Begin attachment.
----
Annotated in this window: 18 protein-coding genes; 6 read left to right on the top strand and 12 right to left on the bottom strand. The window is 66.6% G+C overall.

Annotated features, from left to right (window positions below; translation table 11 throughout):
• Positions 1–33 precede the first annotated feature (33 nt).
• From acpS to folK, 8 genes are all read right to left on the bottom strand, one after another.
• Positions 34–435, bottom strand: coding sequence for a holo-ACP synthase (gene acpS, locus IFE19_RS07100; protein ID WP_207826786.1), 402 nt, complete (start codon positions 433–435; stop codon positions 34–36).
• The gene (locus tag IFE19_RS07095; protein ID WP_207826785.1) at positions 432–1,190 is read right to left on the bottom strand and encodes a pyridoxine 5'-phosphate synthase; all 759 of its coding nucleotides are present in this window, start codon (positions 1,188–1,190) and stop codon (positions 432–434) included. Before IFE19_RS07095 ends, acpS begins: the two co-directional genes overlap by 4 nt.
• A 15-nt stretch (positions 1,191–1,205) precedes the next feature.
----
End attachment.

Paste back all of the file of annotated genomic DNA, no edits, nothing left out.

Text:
Annotated in this window: 18 protein-coding genes; 6 read left to right on the top strand and 12 right to left on the bottom strand. The window is 66.6% G+C overall.

Annotated features, from left to right (window positions below; translation table 11 throughout):
• Positions 1–33 precede the first annotated feature (33 nt).
• From acpS to folK, 8 genes are all read right to left on the bottom strand, one after another.
• Positions 34–435, bottom strand: coding sequence for a holo-ACP synthase (gene acpS, locus IFE19_RS07100; protein ID WP_207826786.1), 402 nt, complete (start codon positions 433–435; stop codon positions 34–36).
• The gene (locus tag IFE19_RS07095; protein ID WP_207826785.1) at positions 432–1,190 is read right to left on the bottom strand and encodes a pyridoxine 5'-phosphate synthase; all 759 of its coding nucleotides are present in this window, start codon (positions 1,188–1,190) and stop codon (positions 432–434) included. Before IFE19_RS07095 ends, acpS begins: the two co-directional genes overlap by 4 nt.
• A 15-nt stretch (positions 1,191–1,205) precedes the next feature.